The US general set to takeover command of foreign forces in Afghanistan has said that he will consider changing rules of engagement designed to protect civilians.
General David Petraeus, whose appointment was approved by a US senate committee on Tuesday, acknowledged concerns that the restrictions designed to prevent ordinary Afghans being caught up in the conflict could put troops at additional risk.
"I am keenly aware of concerns by some of our troopers on the ground about the application of our rules of engagement and the tactical directive," Petraeus said.
"They should know that I will look very hard at this issue."
Petraeus was chosen to lead US and Nato forces in Afghanistan after General Stanley McChrystal was relieved of his command following a Rolling Stone article in which he and aides were critical of US government officials.
He was previously the head of US Central Command, before being nominated by the US president to lead the forces in Afghanistan.
The approval of the senate committee has cleared the way for a full senate vote on his nomination expected this week, the chairman of the committee said.
The former commander of US forces in Iraq used Tuesday's committee hearing to seek to reassure the senators that he would work closely with his civilian counterparts.
In his testimony, Petraeus warned that it would be years before the Afghan security forces are fully able to take over responsibility in the country.
He said that the task of building up the local police and military, as well as improving local governance was "hugely challenging" in the face of an "industrial strength insurgency", but confirmed an "enduring" US commitment to Afghanistan.
"My sense is that the tough fighting will continue. Indeed, it may get more intense in the next few months," Petraeus told the committee.
Petraeus said that examining the rules of engagement would be one of his first priorities, but that he planned to ensure that the safety of civilians remained a priority.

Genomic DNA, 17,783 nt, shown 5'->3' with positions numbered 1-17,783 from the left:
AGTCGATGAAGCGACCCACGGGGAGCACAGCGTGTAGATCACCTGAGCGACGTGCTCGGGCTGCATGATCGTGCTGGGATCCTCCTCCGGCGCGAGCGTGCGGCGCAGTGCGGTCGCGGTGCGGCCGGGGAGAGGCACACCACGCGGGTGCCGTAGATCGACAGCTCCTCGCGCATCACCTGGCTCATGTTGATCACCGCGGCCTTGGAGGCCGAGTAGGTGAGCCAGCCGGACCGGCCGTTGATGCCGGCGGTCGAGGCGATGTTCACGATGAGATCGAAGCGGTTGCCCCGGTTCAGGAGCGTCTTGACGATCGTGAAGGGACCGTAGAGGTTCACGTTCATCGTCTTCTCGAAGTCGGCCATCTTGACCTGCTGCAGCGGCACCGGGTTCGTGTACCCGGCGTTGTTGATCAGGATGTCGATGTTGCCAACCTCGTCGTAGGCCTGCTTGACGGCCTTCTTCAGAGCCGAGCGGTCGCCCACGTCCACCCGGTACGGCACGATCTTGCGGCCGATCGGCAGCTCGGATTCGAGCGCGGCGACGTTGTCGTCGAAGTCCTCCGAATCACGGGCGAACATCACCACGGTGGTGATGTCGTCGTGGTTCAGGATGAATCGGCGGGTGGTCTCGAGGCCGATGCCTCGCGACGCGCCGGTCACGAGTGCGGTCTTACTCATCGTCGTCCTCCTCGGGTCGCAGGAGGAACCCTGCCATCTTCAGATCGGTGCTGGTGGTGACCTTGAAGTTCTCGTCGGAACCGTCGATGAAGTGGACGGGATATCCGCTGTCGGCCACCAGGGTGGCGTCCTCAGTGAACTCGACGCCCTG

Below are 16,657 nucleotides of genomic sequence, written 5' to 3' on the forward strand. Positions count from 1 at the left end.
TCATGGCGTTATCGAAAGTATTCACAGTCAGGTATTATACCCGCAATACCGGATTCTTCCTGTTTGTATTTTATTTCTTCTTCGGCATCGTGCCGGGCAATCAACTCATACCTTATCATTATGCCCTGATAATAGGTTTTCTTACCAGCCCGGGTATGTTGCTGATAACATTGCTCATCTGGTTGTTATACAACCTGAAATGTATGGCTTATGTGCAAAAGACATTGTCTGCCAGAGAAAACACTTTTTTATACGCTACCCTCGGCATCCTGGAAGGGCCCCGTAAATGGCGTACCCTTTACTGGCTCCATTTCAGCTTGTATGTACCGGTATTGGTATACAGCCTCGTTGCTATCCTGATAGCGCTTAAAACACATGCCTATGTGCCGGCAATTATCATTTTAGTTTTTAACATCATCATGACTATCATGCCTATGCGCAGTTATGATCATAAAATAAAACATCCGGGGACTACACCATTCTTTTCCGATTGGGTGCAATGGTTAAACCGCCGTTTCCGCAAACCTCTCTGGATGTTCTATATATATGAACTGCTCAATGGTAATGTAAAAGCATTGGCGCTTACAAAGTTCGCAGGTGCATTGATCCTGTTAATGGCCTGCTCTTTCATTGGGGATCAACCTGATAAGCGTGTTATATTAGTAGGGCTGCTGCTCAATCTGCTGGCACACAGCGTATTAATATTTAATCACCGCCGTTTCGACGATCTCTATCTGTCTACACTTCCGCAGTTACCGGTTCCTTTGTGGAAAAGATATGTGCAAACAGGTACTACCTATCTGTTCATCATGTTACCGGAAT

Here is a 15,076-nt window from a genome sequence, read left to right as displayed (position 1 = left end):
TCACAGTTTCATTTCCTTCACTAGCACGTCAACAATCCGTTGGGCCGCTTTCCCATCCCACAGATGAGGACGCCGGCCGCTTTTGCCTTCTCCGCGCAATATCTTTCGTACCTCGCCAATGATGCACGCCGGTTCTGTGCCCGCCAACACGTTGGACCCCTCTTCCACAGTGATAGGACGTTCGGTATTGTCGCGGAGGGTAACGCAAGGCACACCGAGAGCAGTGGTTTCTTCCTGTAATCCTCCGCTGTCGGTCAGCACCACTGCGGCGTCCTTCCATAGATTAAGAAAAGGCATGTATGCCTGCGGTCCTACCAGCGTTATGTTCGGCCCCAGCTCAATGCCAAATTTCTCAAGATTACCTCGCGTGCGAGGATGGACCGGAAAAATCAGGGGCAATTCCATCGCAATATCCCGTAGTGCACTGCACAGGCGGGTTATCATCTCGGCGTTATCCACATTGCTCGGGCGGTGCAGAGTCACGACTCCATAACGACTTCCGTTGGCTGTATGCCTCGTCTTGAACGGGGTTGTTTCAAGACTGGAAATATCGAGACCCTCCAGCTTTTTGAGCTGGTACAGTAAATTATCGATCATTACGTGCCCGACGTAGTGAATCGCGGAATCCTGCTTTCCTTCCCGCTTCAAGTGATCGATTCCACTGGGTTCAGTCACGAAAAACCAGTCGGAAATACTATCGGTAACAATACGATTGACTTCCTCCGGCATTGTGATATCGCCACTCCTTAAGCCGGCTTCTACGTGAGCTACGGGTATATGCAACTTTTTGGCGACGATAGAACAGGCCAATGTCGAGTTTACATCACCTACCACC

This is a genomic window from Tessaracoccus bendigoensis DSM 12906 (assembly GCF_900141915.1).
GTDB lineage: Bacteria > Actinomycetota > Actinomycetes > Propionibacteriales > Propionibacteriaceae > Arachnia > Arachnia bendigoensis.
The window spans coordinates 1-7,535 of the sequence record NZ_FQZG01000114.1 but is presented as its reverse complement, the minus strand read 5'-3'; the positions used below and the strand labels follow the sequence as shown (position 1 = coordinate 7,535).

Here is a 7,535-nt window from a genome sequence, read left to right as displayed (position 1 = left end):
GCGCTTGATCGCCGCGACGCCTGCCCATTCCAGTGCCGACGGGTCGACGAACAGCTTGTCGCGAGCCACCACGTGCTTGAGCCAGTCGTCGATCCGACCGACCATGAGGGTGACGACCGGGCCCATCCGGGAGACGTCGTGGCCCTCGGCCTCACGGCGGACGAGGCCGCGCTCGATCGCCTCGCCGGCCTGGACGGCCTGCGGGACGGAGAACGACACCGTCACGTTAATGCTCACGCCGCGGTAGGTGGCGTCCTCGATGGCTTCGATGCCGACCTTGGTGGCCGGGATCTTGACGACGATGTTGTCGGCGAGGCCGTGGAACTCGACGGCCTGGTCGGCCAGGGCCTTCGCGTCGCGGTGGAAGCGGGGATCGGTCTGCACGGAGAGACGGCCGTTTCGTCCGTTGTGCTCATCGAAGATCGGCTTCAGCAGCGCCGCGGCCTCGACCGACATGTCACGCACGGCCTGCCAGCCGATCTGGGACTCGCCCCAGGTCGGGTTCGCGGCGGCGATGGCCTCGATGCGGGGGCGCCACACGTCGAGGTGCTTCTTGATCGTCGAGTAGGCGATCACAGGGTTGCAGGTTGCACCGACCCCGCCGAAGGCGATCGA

However, Al Jazeera's Patty Culhane, reporting from Washington DC, noted that the rules of engagement had in fact been signed off by Petraeus in his position at Central Command.
"There have been growing concerns, especially among the military, that the rules of engagement are too restrictive," Culhane said.
"This is a counter-insurgency plan that both McChrystal and Petraeus have been pushing, and the main focus of it was to protect civilians."
"When McChrystal came in and took over in Afghanistan, he said that too many civilians were being caught up in the cross-fire and he severely restricted things."
But Hillary Mann Leverett, a former US official on Afghanistan and member of the Council on Foreign Relations, told Al Jazeera that the resultant changes did not yield intended results.
"The reality is that there has not been a decrease in civilian deaths with the rules of engagement that was adopted by McChrystal," Leverett said.
"If General Petraeus does adopt looser rules of engagement, that would potentially lead to more civilian deaths. We are then likely to see even more violence, particularly more suicide bombings targeted at US forces and Nato troops."
Despite the warnings and the possibility of "tweaks" to the rules of engagement, he made it clear that he supported Obama's underlying strategy, including the goal of beginning a transition of authority to Afghan forces and a gradual reduction in US troops starting in July 2011.